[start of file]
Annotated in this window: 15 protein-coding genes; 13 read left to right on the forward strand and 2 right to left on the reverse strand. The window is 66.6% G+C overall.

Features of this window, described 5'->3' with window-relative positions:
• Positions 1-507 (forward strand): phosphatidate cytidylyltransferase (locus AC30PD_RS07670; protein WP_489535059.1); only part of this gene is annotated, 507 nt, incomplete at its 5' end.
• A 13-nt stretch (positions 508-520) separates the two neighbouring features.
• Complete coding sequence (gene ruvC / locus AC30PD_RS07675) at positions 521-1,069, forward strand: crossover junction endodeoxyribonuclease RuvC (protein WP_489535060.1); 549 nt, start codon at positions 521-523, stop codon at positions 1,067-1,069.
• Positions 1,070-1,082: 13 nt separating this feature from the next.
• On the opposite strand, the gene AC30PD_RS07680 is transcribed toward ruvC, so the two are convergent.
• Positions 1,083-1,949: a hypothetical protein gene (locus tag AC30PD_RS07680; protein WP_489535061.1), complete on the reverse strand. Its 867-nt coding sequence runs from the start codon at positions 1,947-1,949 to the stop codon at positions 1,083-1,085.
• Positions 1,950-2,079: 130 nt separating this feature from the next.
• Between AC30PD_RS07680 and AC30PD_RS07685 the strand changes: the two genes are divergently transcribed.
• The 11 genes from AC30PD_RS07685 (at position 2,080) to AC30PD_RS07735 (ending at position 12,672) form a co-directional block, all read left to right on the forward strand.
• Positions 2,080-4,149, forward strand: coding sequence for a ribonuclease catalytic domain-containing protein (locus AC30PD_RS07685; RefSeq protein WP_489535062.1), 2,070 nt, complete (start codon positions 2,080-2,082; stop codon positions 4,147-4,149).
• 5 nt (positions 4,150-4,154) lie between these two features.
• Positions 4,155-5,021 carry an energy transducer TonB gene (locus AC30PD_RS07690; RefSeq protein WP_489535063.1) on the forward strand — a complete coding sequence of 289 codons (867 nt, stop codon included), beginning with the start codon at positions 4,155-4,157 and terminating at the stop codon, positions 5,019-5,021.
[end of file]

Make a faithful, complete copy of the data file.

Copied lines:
Annotated in this window: 15 protein-coding genes; 13 read left to right on the forward strand and 2 right to left on the reverse strand. The window is 66.6% G+C overall.

Features of this window, described 5'->3' with window-relative positions:
• Positions 1-507 (forward strand): phosphatidate cytidylyltransferase (locus AC30PD_RS07670; protein WP_489535059.1); only part of this gene is annotated, 507 nt, incomplete at its 5' end.
• A 13-nt stretch (positions 508-520) separates the two neighbouring features.
• Complete coding sequence (gene ruvC / locus AC30PD_RS07675) at positions 521-1,069, forward strand: crossover junction endodeoxyribonuclease RuvC (protein WP_489535060.1); 549 nt, start codon at positions 521-523, stop codon at positions 1,067-1,069.
• Positions 1,070-1,082: 13 nt separating this feature from the next.
• On the opposite strand, the gene AC30PD_RS07680 is transcribed toward ruvC, so the two are convergent.
• Positions 1,083-1,949: a hypothetical protein gene (locus tag AC30PD_RS07680; protein WP_489535061.1), complete on the reverse strand. Its 867-nt coding sequence runs from the start codon at positions 1,947-1,949 to the stop codon at positions 1,083-1,085.
• Positions 1,950-2,079: 130 nt separating this feature from the next.
• Between AC30PD_RS07680 and AC30PD_RS07685 the strand changes: the two genes are divergently transcribed.
• The 11 genes from AC30PD_RS07685 (at position 2,080) to AC30PD_RS07735 (ending at position 12,672) form a co-directional block, all read left to right on the forward strand.
• Positions 2,080-4,149, forward strand: coding sequence for a ribonuclease catalytic domain-containing protein (locus AC30PD_RS07685; RefSeq protein WP_489535062.1), 2,070 nt, complete (start codon positions 2,080-2,082; stop codon positions 4,147-4,149).
• 5 nt (positions 4,150-4,154) lie between these two features.
• Positions 4,155-5,021 carry an energy transducer TonB gene (locus AC30PD_RS07690; RefSeq protein WP_489535063.1) on the forward strand — a complete coding sequence of 289 codons (867 nt, stop codon included), beginning with the start codon at positions 4,155-4,157 and terminating at the stop codon, positions 5,019-5,021.